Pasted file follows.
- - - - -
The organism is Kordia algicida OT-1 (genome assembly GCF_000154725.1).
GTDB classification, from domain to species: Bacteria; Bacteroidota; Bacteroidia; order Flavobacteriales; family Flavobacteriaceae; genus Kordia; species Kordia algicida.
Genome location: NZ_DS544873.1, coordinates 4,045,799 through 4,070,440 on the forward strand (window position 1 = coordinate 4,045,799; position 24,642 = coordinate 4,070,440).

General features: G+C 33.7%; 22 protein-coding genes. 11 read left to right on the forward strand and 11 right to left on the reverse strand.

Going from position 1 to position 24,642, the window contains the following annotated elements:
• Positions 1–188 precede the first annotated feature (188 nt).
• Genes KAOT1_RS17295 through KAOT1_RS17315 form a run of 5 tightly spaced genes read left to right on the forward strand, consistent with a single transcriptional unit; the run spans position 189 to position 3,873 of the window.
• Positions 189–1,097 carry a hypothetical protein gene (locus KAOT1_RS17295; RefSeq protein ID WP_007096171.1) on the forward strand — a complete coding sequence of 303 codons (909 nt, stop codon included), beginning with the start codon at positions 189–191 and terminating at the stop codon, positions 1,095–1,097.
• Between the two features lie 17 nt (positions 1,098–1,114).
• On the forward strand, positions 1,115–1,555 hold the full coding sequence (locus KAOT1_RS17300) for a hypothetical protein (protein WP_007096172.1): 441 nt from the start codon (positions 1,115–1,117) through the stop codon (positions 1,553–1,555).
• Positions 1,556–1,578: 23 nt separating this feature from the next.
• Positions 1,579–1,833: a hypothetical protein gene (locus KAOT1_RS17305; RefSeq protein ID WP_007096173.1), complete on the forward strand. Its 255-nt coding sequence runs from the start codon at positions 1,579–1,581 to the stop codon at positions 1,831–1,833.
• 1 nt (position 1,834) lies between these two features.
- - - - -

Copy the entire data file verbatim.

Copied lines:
The organism is Kordia algicida OT-1 (genome assembly GCF_000154725.1).
GTDB classification, from domain to species: Bacteria; Bacteroidota; Bacteroidia; order Flavobacteriales; family Flavobacteriaceae; genus Kordia; species Kordia algicida.
Genome location: NZ_DS544873.1, coordinates 4,045,799 through 4,070,440 on the forward strand (window position 1 = coordinate 4,045,799; position 24,642 = coordinate 4,070,440).

General features: G+C 33.7%; 22 protein-coding genes. 11 read left to right on the forward strand and 11 right to left on the reverse strand.

Going from position 1 to position 24,642, the window contains the following annotated elements:
• Positions 1–188 precede the first annotated feature (188 nt).
• Genes KAOT1_RS17295 through KAOT1_RS17315 form a run of 5 tightly spaced genes read left to right on the forward strand, consistent with a single transcriptional unit; the run spans position 189 to position 3,873 of the window.
• Positions 189–1,097 carry a hypothetical protein gene (locus KAOT1_RS17295; RefSeq protein ID WP_007096171.1) on the forward strand — a complete coding sequence of 303 codons (909 nt, stop codon included), beginning with the start codon at positions 189–191 and terminating at the stop codon, positions 1,095–1,097.
• Between the two features lie 17 nt (positions 1,098–1,114).
• On the forward strand, positions 1,115–1,555 hold the full coding sequence (locus KAOT1_RS17300) for a hypothetical protein (protein WP_007096172.1): 441 nt from the start codon (positions 1,115–1,117) through the stop codon (positions 1,553–1,555).
• Positions 1,556–1,578: 23 nt separating this feature from the next.
• Positions 1,579–1,833: a hypothetical protein gene (locus KAOT1_RS17305; RefSeq protein ID WP_007096173.1), complete on the forward strand. Its 255-nt coding sequence runs from the start codon at positions 1,579–1,581 to the stop codon at positions 1,831–1,833.
• 1 nt (position 1,834) lies between these two features.